I DON’T WANT YOUR BABY
Monday, March 11th, 2013
The first time I mentioned, to the hearing of my mother, that I would like to adopt a child when I was older, I was sharply rebuked. This reaction left me puzzled, for though I had heard someone saying before that Nigerians weren’t favorably disposed to adoption, I had waved it off because I couldn’t believe anyone would be opposed to what in my opinion was a benevolent gesture. So, I set out to find out the truth about Nigerians’ attitude towards adoption, and here’s what I discovered.
Having a child is one of the yardsticks by which the success of a marriage is measured; therefore infertility can be one of the strongest sources of pressure on a marriage. Sometimes, the woman (who mostly bears the brunt of the stigma of infertility in our society) is made to believe that without children, her place has not been secured in her husband’s home [Ginger’s blog]. Adoption is one of the options that can be used to manage the situation.
Upon research on the subject, my fears were confirmed. The Ebunoluwa orphanage confirmed that in Nigeria, customs and traditions have it that children who cannot be cared for by their parents are taken in by someone within their extended family, but the idea of taking in or adopting a child who is not somehow related to the family is highly uncommon.
In a survey by Ezugwu of 264 women who were having difficulty conceiving in South-Eastern Nigeria to determine their knowledge, attitude and practice of child adoption, it was shown that 183 of them [69.3%] were unwilling to adopt, while only 81[30%] were willing to consider adoption.
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In most cultures today, marriage has bee a big ‘project’, especially when it comes to payment of the bride price. Research shows that, because of the endless demands made on the intending husband, the celebration of traditional marriage ceremonies seems to be on the decline. Such factors have been the cause of low patronage of the traditional marriage institution and a threat to the family system. This has made many parents give out their daughters without sweating the details of traditional obligation, or run the risk of leaving them unmarried.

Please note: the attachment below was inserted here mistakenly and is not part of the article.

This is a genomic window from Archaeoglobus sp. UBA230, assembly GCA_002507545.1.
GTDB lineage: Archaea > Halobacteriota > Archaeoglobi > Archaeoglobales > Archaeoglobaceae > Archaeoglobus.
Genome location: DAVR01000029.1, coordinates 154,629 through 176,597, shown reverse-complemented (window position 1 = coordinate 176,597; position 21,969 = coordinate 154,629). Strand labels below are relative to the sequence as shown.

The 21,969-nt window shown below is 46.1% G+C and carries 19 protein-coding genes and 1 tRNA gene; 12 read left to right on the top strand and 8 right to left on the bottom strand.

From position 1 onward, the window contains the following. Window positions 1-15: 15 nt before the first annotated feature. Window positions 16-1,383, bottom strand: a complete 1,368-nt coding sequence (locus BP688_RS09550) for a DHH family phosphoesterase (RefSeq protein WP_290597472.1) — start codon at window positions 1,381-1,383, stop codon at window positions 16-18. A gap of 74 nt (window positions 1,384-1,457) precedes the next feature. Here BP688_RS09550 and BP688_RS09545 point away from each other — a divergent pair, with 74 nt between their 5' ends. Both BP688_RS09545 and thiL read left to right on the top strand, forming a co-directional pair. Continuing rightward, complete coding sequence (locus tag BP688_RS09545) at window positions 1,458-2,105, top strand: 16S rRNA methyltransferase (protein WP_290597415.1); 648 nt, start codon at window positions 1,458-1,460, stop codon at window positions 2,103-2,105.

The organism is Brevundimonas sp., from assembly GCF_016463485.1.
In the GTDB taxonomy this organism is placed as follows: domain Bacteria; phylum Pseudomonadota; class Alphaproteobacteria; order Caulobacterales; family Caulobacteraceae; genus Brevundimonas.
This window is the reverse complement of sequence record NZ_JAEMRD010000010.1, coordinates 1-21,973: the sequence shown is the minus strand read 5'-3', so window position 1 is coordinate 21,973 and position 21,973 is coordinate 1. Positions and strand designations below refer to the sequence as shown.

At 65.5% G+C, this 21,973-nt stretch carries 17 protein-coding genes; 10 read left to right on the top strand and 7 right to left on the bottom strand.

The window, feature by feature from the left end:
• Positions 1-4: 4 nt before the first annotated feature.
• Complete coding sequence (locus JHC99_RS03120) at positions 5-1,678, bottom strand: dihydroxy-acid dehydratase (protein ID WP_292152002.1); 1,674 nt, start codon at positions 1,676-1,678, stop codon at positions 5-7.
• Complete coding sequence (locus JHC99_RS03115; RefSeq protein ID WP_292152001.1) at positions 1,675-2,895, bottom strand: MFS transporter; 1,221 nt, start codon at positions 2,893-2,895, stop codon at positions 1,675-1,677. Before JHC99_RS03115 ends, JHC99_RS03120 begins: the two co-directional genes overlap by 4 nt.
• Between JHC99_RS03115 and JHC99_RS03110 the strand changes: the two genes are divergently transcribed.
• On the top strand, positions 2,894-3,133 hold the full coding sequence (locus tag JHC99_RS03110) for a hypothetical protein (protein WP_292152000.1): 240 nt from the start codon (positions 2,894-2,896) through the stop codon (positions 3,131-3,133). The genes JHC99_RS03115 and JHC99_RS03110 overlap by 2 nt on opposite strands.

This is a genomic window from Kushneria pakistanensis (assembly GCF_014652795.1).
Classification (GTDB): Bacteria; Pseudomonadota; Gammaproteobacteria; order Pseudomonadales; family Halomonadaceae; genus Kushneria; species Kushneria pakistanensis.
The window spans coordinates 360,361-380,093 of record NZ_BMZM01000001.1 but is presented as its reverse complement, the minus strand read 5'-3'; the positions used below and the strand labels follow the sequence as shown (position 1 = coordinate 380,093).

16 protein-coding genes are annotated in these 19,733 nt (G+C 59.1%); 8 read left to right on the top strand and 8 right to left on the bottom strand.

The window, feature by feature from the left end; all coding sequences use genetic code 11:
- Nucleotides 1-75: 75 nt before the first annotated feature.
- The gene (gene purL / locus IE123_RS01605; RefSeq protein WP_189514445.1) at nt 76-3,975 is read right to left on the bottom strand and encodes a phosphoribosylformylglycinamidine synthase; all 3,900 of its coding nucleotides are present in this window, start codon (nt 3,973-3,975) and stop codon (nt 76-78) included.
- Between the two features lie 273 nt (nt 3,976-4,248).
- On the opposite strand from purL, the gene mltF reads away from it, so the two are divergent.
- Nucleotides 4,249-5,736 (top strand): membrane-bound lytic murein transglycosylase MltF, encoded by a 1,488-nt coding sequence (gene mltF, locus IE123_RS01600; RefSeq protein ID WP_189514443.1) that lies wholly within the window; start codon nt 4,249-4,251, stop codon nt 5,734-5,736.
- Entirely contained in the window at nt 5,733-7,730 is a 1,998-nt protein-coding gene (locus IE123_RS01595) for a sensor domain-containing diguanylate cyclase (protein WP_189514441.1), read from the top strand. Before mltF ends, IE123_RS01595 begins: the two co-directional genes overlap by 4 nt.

Gift exchange has been an essential part of marriage rites and ceremonies in Nigeria. It involves the exchange of materials or money from the man’s to the woman’s family, but practices differ among communities. The bride price may be payment in cash, gifts or the rendering of services by the groom and/or his family to the family of the bride. Payment of the bride price is one of the most significant traditional practices in Nigerian traditional marriages. The fulfilment of the bride price confers on the marriage recognition under the customary laws of the relevant communities. Traditionally, bridal gifts were to bring about a bond between the two families. It was emblematic. It was to unite the couple as well as to bring the families together. In the past, it was given freely by the future husband and not demanded by the bride’s family.
But the opposite is what we see and experience in recent times in relation to payment of the bride price. Today, the practice of bride price is aggressively negotiated, thereby reducing ladies to mere commodities for exchange. This has also made families to see their daughters as a source of revenue generation.
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